However, how relationships are made and built today are very different than they were 50, 20 or even 10 years ago. Because while the majority of connections were facilitated via physical proximity in the past, the digital age revolutionized how people connect and stay connected with each other. And as geographical borders continue to break down, corporeal closeness matters less and less when it comes to business success.

Still, there’s no substitute for real face-time, which is why international business school environments are so vital. MBA students spend hours in the trenches together, sharing many of the same pressures, commitments and challenges. In the process, they create strong bonds -- bonds which remain intact in the electronic era even after they graduate and go their separate ways.

At the same time, international MBA students are becoming exposed to different perspectives -- a sought-after attribute among today’s employers -- which they’ll also take with them when they head out into the world. In other words, it’s not just how big the circle is that matters, but also how diverse it is.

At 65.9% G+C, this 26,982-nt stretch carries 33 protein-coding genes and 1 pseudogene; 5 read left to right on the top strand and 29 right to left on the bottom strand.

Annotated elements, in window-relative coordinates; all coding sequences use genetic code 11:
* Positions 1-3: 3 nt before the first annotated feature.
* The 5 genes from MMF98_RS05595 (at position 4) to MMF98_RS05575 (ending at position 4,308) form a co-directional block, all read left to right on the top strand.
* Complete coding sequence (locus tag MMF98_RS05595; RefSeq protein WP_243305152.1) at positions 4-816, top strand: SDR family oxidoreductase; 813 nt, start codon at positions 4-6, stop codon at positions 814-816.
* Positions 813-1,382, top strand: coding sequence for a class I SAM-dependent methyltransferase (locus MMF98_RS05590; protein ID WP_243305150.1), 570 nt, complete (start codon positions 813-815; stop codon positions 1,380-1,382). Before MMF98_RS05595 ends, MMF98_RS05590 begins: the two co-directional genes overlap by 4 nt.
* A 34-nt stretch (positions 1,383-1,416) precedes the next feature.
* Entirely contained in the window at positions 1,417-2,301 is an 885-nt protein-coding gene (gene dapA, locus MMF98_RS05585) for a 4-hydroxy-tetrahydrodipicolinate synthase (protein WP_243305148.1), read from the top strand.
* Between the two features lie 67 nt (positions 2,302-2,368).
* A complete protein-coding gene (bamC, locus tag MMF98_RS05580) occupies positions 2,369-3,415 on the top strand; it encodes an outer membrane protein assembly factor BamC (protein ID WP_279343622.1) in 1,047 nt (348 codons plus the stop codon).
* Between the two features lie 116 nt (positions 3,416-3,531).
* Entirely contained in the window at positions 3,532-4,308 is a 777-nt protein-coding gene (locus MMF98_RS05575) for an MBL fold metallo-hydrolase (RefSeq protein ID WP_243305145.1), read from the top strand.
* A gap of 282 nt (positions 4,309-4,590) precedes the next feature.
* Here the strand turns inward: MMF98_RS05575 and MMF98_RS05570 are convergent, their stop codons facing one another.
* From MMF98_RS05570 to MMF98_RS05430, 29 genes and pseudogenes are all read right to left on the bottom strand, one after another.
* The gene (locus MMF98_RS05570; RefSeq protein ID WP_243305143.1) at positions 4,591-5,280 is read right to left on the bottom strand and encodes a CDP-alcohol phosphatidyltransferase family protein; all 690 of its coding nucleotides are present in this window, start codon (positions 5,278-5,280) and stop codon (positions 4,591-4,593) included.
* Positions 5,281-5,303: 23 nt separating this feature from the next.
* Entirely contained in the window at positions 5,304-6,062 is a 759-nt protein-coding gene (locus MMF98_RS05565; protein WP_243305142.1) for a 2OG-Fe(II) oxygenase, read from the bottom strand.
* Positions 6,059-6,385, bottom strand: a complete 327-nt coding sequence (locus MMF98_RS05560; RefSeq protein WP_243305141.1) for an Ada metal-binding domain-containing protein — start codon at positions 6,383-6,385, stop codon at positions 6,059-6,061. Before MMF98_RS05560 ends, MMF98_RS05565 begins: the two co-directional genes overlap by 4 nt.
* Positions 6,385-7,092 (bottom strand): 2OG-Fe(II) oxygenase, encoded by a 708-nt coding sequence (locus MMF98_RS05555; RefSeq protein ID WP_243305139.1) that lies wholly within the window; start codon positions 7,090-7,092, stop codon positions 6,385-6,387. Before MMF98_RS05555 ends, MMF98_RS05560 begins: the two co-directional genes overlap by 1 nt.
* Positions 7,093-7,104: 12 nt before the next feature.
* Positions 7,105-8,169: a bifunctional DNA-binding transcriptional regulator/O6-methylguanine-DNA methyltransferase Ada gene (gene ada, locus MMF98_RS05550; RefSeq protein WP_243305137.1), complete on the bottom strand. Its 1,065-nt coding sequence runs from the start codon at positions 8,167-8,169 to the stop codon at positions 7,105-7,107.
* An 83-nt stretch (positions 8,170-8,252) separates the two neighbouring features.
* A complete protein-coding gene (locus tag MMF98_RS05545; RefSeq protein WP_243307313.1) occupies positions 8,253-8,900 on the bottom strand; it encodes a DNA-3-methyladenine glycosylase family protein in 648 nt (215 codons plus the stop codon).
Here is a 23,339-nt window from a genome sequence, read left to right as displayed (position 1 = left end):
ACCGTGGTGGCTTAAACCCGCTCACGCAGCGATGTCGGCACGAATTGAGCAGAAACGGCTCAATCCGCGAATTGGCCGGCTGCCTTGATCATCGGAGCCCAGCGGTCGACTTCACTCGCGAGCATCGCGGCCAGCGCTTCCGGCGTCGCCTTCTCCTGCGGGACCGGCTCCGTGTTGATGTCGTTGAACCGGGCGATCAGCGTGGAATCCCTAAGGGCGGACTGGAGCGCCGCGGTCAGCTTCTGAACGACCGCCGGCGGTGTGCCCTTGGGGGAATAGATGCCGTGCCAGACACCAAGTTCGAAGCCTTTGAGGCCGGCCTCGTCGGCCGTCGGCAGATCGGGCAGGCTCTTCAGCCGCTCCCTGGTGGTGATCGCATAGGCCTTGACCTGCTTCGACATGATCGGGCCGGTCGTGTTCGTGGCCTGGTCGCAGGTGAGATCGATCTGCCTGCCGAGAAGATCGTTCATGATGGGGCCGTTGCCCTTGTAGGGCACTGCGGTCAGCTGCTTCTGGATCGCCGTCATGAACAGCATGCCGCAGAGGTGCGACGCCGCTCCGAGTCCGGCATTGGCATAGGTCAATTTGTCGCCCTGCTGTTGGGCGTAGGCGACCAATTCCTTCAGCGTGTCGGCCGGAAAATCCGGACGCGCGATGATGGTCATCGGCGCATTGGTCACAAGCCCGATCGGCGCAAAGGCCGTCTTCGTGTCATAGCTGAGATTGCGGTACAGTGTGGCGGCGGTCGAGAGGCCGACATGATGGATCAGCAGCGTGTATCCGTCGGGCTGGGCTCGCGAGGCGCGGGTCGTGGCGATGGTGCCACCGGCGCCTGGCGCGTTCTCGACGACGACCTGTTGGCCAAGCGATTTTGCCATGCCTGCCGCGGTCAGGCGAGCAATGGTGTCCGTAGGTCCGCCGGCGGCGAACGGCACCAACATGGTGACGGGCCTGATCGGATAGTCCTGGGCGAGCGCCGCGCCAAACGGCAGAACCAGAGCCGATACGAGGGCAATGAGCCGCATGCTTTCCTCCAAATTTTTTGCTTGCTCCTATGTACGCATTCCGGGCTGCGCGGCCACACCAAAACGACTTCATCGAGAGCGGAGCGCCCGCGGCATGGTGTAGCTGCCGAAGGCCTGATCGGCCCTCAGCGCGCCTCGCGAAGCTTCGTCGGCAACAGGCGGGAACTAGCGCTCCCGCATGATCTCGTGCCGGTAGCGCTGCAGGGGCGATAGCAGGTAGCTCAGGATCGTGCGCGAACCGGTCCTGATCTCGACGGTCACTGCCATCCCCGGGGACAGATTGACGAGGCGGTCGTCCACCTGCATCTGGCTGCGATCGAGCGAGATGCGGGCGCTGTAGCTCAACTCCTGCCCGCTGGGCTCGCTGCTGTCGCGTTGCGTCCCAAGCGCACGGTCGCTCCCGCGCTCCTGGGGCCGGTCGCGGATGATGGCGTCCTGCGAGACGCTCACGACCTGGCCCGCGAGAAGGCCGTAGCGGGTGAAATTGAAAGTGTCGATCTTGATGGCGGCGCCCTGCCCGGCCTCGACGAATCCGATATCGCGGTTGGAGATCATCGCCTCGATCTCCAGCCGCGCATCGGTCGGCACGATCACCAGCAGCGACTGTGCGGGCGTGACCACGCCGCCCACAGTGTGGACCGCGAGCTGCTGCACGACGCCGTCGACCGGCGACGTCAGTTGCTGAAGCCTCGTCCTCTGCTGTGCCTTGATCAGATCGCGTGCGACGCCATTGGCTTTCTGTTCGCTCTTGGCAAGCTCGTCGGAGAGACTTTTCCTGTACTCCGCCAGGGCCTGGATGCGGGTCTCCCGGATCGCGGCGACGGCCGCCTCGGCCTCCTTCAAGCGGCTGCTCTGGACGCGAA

Beyond Domestic Business

For MBA students looking to learn about doing business in other countries, meanwhile, international MBA programs open unique doors to enriched world views. After all, it’s one thing to be part of a “dominant” culture in a somewhat diverse MBA classroom, but something entirely different to be immersed in a true mix of students from many different nationalities. In doing so, the classroom dynamic moves naturally from an “us versus them” mindset to just “us.”